Great turnout at the April Schuler Books reading. My thanks to Emily Stavrou for organizing and to all who attended. An independent bookseller in our community is something we need to cherish and support. I’m not sure how much longer there will be actual, printed books, but as long as we have them I will continue to buy them at Schuler’s and other independent retailers..
I wrote to Paul Stevens on September 2, 2012, asking him to blurb my collection, Wanderings at Deadline. Over the years he had published several of my poems in The Flea and Shit Creek Review, two of the online publications, along with The Chimaera, that he founded and published with gorgeous production values and unique wit, verve and style.
Three days later, he replied with the generous and encouraging words that grace the back cover of the book. I responded with grateful thanks and a plea that he continue publishing his journals, which appeared to be on indefinite hiatus.
He wrote back:
“The Chimaera too, like The Flea and SCR, is on an extended hiatus …My hugely increased teaching load has left me little spare time, so I had to put them to sleep for a while. Editing three journals took up a very great deal of time. But maybe they will awaken again one day -- albeit on a smaller scale,” signed, as in every correspondence I ever received from him, “Yr Hmble & Obdt Editor, Paul Stevens.”
What he didn’t mention at the time was his battle with stage 4 metastatic liver cancer. Paul passed away on March 22, by all accounts surrounded by his family at his home in Australia.
The publication of any of his journals, but most especially The Flea, with its “cutting-edge Seventeenth Century Technology, & state-of-the-art Alchemy” was like the circus come to town, but not just any old flea-bitten circus. This one was presided over by a winking, classically-trained ringmaster as talented as any of the performers and with a steady reserve of sleight-of-hand and one-liners at the ready for those moments in the show when elephants and clowns alike threatened to run amok.
His enthusiasm for this incipient publication back in early 2009 seeped through his cautious downplaying of the initial issue when he wrote to reject a poem for SCR, but to solicit it for his latest endeavor.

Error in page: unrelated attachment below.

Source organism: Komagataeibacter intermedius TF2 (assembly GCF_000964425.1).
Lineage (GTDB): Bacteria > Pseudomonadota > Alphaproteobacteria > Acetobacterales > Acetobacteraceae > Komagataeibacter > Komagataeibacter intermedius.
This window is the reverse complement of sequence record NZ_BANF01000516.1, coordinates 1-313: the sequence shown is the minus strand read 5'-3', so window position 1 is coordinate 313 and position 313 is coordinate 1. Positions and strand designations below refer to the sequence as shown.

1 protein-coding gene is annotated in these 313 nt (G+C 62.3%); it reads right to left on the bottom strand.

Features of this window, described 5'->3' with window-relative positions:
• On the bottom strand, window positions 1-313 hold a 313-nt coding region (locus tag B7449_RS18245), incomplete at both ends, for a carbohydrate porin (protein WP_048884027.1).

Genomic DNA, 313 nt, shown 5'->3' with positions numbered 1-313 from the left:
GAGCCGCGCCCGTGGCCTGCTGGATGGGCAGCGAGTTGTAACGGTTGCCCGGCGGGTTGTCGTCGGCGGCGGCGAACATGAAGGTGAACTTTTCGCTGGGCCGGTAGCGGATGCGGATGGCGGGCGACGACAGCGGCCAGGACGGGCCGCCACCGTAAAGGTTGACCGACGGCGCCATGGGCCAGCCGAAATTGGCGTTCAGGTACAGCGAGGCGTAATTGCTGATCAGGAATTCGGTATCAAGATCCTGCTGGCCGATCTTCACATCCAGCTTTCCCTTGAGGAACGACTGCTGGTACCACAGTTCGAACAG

“It will be called The Flea and will stand as a remote descendant of John Donne's Flea; that is, it will have somewhat of a Metaphysical bent. It will appear irregularly and will probably only include 12 poems or fewer… I expect it to be small but bitey, and if it sucks, it will be blood that it's sucking.”
Twenty “Broadsheets” later, the publication took on a life’s blood of its own and never remotely threatened to “suck.” I feel privileged to have appeared in the first.
I last heard from Paul just before Christmas:
“I'm sorry to have taken so long to reply, but I've been in hospital a bit, or feeling pretty lethargic and sick when at home. But I seem to be turning corners now, and starting to feel a bit more compos mentis…Meantime, rest assured, I AM hanging in there…I have…the most wonderful support from family, friends, co-workers, and literary colleagues…I've discovered that it's really important to think -- to know -- that one's own life IS worth preserving. I can't begin to explain how much messages like yours hearten me and boost my general confidence, and will to survive.”
I never met the man in person. Our interactions amounted to perhaps a dozen and a half email exchanges, a good portion of which were polite rejections of this or that poem I had sent him for publication.
Nonetheless, echoing sentiments expressed throughout the online community, his death leaves a void for those who knew and loved him, as well as for those of us who knew him only through his online persona.
Gratefully, the back issues of the journals and Paul’s blogs will remain. They have been archived by the National Library of Australia’s Pandora System, and for the time being, their URL’s can still be found online here:
The Shit Creek Review
The Shit Creek Blog
The Flea Blogge
The Chimaera Blog
I, Caratacus (personal blog)
But the circus won’t be coming back to town. Everything that made it such a great show–the mix of playfulness and rigor, the often simultaneously hilarious and insightful prose, and an appreciation and celebration of both the traditional and the absurd–has pulled up stakes and moved on to parts unknown.
An aurora australis of light has gone out of the world, and so has a great deal of fun.